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Physician assistants and nurse practitioners in specialty care: six practices make it work

Contributor(s):
Dower, Catherine.
Christian, Sharon.
California HealthCare Foundation.
Publication:
Oakland, Calif. : California HealthCare Foundation, c2009
Language(s):
English
Format:
Text
Subject(s):
Dermatology
Gastroenterology
Nurse Practitioners
Orthopedics
Physician Assistants
Practice Management, Medical
Ambulatory Care
Health Services Accessibility
Health Services Needs and Demand
Health Workforce
Models, Economic
Nurse Practitioners -- education
Nurse Practitioners -- statistics & numerical data
Nurse's Role
Physician Assistants -- education
Physician Assistants -- statistics & numerical data
Quality of Health Care
Role
Waiting Lists
Humans
California
United States. Food and Drug Administration.
Genre(s):
Technical Report
Abstract:
In California, as in other states, consumers are having difficulty getting access to physicians in some specialties, including gastroenterology, orthopedics, and dermatology. The challenges may be particularly acute for patients of community clinics and public hospitals. Many specialty medical practices have incorporated physician assistants (PAs) and nurse practitioners (NPs) into their outpatient settings to improve access to care, reduce wait times, and improve quality of care. A study by the Center for the Health Professions at the University of California, San Francisco, examined these emerging models to evaluate their success and identify strategies that could be replicated. The study focused on outpatient care in three specialties with particularly high demand rates: orthopedics, gastroenterology (GI), and dermatology. The research found that utilization of physician assistants and nurse practitioners varied across these specialties. For example: (1) Orthopedics. Orthopedic practices commonly rely on physician assistants to do many orthopedic assessments and procedures. The prevalence and long track record of this model throughout the United States suggests it will become even more widely adopted; (2) Gastroenterology. A growing number of GI practices employ NPs and PAs to do high-level procedures. The business model is strong, suggesting that this approach will become more widespread; (3) Dermatology. Some practices employ PAs as clinical providers for routine cases, allowing supervising physicians to focus on complex cases and surgeries.
Copyright:
Reproduced with permission of the copyright holder. Further use of the material is subject to CC BY license. (More information)
Illustrations:
Illustrations
NLM Unique ID:
101516785 (See catalog record)
Contributor(s):
Dower, Catherine.
Christian, Sharon.
California HealthCare Foundation.
Publication:
Oakland, Calif. : California HealthCare Foundation, c2009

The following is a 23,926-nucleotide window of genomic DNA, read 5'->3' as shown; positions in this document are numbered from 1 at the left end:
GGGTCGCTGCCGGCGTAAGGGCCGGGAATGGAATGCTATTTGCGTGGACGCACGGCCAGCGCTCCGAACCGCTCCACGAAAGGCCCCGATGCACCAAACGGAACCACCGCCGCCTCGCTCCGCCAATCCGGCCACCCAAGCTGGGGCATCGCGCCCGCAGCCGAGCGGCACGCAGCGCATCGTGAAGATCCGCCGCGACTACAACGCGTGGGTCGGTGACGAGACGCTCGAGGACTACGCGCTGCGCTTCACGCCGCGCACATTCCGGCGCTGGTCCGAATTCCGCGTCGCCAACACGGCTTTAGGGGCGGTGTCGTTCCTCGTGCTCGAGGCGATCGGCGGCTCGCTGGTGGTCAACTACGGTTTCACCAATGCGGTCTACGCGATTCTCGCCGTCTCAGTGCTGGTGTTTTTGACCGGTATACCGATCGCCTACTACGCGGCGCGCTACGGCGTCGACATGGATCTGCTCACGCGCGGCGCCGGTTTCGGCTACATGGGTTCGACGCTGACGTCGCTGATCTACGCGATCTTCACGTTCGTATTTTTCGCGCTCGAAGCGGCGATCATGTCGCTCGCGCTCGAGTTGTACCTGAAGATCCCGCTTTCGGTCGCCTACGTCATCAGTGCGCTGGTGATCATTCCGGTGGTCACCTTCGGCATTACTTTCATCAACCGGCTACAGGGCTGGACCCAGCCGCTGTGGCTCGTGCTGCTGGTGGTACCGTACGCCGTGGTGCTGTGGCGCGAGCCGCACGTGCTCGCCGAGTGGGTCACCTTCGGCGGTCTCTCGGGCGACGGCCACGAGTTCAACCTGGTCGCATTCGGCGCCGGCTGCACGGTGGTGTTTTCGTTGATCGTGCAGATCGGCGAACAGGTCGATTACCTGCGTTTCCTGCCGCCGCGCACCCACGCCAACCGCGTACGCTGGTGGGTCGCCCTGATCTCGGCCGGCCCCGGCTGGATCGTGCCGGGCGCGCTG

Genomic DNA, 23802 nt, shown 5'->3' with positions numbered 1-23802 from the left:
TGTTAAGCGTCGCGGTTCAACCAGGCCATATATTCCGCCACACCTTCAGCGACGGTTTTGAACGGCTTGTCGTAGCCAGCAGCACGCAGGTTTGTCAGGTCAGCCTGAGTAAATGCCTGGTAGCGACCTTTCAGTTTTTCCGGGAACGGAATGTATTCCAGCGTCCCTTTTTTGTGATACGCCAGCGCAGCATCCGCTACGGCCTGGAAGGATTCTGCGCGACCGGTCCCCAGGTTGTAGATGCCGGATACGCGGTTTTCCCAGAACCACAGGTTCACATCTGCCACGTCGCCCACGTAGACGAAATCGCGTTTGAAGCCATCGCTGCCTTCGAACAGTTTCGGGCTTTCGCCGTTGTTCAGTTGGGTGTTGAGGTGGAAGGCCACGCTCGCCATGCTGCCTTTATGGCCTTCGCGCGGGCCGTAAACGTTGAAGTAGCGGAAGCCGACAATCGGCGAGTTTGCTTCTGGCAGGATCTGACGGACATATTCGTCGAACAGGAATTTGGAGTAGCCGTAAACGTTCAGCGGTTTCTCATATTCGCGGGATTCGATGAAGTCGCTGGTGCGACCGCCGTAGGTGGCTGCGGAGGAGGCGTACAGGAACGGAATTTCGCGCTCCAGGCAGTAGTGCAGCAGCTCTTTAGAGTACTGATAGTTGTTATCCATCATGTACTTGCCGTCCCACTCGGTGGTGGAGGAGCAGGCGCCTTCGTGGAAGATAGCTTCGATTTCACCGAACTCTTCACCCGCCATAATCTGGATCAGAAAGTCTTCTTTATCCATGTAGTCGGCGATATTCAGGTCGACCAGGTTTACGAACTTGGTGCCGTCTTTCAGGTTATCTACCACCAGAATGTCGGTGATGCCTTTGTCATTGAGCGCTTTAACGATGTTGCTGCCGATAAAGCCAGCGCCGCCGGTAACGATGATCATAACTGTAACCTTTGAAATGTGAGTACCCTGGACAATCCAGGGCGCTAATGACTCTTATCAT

Language(s):
English
Format:
Text
Subject(s):
Dermatology
Gastroenterology
Nurse Practitioners
Orthopedics
Physician Assistants
Practice Management, Medical
Ambulatory Care
Health Services Accessibility
Health Services Needs and Demand
Health Workforce
Models, Economic
Nurse Practitioners -- education
Nurse Practitioners -- statistics & numerical data
Nurse's Role
Physician Assistants -- education
Physician Assistants -- statistics & numerical data
Quality of Health Care
Role
Waiting Lists
Humans
California
United States. Food and Drug Administration.
Genre(s):
Technical Report
Abstract:
In California, as in other states, consumers are having difficulty getting access to physicians in some specialties, including gastroenterology, orthopedics, and dermatology. The challenges may be particularly acute for patients of community clinics and public hospitals. Many specialty medical practices have incorporated physician assistants (PAs) and nurse practitioners (NPs) into their outpatient settings to improve access to care, reduce wait times, and improve quality of care. A study by the Center for the Health Professions at the University of California, San Francisco, examined these emerging models to evaluate their success and identify strategies that could be replicated. The study focused on outpatient care in three specialties with particularly high demand rates: orthopedics, gastroenterology (GI), and dermatology. The research found that utilization of physician assistants and nurse practitioners varied across these specialties. For example: (1) Orthopedics. Orthopedic practices commonly rely on physician assistants to do many orthopedic assessments and procedures. The prevalence and long track record of this model throughout the United States suggests it will become even more widely adopted; (2) Gastroenterology. A growing number of GI practices employ NPs and PAs to do high-level procedures. The business model is strong, suggesting that this approach will become more widespread; (3) Dermatology. Some practices employ PAs as clinical providers for routine cases, allowing supervising physicians to focus on complex cases and surgeries.
Copyright:
Reproduced with permission of the copyright holder. Further use of the material is subject to CC BY license. (More information)
Illustrations:
Illustrations
NLM Unique ID:
101516785 (See catalog record)